Sir: Bryan Appleyard's article "Blame it all on the Beatles" (2 January) was a classic example of the insular misinterpretation that gives the UK a bad name in the European Union. Mr Appleyard criticises the French government for imposing a quota to ensure that 40 per cent of music radio output is French "pop". But the point he makes about the "draconian and sadistic measure" taken by the French government is misguided because the percentage of trashy popular music in France is nowhere near the 100 per cent mark. He has obviously never listened to Francis Cabrel, Rita Mitsouko, Mano Negra, Les Innocents and many others.
This article is a criticism of French cultural politics, and the use of pop music as a vehicle to make the point is opportunistic and inaccurate. The inference that can be made about the Beatles initiating the process of globalisation because of their massive appeal, while failing to secure a patent on the phenomenon, is that Mr Appleyard is mourning the demise of the Empire (a British disease that is widespread and counter-productive).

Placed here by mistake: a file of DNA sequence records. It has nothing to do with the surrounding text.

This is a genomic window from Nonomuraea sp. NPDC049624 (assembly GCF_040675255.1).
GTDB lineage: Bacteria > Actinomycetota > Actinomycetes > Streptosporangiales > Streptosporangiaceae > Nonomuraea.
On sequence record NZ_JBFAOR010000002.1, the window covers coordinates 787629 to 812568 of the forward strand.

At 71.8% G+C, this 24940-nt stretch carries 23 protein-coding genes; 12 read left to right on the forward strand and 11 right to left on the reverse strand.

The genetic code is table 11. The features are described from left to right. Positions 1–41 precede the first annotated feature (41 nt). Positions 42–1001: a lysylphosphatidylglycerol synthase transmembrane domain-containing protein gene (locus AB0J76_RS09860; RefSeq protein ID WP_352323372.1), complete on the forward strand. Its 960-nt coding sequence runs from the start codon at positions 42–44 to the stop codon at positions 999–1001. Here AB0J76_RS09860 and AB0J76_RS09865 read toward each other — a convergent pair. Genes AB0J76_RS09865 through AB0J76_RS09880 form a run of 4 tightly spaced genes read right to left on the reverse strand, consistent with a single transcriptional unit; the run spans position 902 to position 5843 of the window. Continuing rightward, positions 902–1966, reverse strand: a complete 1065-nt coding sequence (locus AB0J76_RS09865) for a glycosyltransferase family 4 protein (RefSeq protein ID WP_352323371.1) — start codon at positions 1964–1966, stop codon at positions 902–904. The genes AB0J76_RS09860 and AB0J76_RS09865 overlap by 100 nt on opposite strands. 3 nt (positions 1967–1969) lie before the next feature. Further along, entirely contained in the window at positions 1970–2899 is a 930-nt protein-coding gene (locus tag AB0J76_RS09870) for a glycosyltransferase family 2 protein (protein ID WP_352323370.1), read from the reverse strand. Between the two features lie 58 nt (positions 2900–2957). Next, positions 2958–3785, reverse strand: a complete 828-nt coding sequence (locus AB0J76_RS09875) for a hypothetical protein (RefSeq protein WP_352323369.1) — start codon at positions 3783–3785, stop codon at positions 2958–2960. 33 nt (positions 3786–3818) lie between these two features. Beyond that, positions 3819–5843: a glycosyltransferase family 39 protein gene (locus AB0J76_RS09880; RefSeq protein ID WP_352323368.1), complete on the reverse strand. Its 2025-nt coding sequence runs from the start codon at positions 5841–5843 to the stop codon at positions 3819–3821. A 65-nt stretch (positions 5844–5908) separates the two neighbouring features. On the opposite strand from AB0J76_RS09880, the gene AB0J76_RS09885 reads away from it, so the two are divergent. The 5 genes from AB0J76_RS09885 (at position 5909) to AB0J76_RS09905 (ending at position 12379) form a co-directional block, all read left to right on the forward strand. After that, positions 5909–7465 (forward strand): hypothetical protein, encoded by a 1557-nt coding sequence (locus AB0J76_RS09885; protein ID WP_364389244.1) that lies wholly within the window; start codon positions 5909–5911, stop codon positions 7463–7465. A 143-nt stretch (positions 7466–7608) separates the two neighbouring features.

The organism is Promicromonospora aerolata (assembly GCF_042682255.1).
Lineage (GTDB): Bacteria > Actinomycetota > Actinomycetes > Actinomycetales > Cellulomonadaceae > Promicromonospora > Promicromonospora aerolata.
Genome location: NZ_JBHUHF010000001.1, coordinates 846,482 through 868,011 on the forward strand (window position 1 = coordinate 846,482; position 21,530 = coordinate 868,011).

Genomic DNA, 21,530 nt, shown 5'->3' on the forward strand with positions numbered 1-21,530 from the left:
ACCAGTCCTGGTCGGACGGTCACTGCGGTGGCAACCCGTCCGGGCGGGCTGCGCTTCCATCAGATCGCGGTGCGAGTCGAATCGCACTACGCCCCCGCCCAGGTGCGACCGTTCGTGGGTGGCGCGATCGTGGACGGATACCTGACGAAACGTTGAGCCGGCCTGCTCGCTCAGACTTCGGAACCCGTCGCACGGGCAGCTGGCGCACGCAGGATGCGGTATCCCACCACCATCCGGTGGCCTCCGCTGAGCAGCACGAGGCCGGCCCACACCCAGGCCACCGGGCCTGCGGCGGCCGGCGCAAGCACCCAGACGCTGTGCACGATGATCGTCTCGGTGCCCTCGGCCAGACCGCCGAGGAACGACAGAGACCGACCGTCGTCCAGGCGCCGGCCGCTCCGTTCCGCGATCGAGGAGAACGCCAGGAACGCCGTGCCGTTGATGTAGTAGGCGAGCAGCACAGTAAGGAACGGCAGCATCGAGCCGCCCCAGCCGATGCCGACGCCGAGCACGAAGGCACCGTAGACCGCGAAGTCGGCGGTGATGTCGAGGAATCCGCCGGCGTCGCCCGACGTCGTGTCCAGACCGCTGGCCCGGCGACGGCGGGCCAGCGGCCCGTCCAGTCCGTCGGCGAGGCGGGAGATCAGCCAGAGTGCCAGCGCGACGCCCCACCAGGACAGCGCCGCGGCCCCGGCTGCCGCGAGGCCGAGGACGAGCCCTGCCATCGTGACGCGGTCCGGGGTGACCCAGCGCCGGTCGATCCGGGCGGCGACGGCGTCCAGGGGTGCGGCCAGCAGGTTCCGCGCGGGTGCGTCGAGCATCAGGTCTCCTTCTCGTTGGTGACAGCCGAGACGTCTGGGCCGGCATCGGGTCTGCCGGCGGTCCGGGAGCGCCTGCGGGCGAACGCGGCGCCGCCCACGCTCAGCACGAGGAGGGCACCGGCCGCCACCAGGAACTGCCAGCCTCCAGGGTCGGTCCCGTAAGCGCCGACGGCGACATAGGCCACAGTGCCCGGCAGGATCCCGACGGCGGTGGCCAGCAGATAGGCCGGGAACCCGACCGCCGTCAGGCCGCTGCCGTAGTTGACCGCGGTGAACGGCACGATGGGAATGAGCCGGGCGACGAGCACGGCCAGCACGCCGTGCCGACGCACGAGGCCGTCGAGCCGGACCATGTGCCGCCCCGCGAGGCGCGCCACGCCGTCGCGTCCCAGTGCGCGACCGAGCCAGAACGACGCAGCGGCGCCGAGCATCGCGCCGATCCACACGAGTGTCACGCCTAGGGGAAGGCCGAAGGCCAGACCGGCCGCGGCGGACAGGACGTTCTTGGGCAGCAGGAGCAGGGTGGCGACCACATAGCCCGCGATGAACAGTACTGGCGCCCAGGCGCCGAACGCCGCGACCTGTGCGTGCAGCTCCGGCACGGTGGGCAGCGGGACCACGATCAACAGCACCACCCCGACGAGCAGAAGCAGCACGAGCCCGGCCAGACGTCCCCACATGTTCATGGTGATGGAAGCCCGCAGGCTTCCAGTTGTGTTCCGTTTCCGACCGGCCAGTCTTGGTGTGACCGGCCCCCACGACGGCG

The Beatles were great because, unlike the Stones, they did not attempt the impossibility of making their band live for ever. Pop music is at its best a denunciation of society's unhealthy restrictions on youth. It is a provocative means of carving out the hypocrisy and showing the truth to the developing mind.
This is difficult to do if you are a 40-plus, extremely wealthy and established pop group (the league table published late last year in the Independent and headed by Phil Collins shows all the guilty artists). By the same token, it is difficult to criticise if you are a successful middle-aged writer.